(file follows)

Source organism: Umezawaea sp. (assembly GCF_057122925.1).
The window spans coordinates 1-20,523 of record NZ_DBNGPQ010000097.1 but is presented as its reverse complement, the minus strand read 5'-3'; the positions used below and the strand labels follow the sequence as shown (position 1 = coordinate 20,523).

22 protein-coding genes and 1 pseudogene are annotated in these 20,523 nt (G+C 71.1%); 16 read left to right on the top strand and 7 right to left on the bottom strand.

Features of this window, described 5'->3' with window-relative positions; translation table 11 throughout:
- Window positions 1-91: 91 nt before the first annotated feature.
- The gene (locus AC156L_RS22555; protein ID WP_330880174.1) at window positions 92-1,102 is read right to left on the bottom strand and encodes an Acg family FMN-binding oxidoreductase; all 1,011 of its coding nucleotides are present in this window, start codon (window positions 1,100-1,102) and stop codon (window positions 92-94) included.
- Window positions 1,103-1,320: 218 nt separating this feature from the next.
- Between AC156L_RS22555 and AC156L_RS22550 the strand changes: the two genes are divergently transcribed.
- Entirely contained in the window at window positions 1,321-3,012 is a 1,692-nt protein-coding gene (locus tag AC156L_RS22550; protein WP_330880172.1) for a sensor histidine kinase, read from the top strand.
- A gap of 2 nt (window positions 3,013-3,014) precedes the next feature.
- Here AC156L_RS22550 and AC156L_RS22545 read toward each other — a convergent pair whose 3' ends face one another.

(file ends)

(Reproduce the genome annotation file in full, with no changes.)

Source organism: Umezawaea sp. (assembly GCF_057122925.1).
The window spans coordinates 1-20,523 of record NZ_DBNGPQ010000097.1 but is presented as its reverse complement, the minus strand read 5'-3'; the positions used below and the strand labels follow the sequence as shown (position 1 = coordinate 20,523).

22 protein-coding genes and 1 pseudogene are annotated in these 20,523 nt (G+C 71.1%); 16 read left to right on the top strand and 7 right to left on the bottom strand.

Features of this window, described 5'->3' with window-relative positions; translation table 11 throughout:
- Window positions 1-91: 91 nt before the first annotated feature.
- The gene (locus AC156L_RS22555; protein ID WP_330880174.1) at window positions 92-1,102 is read right to left on the bottom strand and encodes an Acg family FMN-binding oxidoreductase; all 1,011 of its coding nucleotides are present in this window, start codon (window positions 1,100-1,102) and stop codon (window positions 92-94) included.
- Window positions 1,103-1,320: 218 nt separating this feature from the next.
- Between AC156L_RS22555 and AC156L_RS22550 the strand changes: the two genes are divergently transcribed.
- Entirely contained in the window at window positions 1,321-3,012 is a 1,692-nt protein-coding gene (locus tag AC156L_RS22550; protein WP_330880172.1) for a sensor histidine kinase, read from the top strand.
- A gap of 2 nt (window positions 3,013-3,014) precedes the next feature.
- Here AC156L_RS22550 and AC156L_RS22545 read toward each other — a convergent pair whose 3' ends face one another.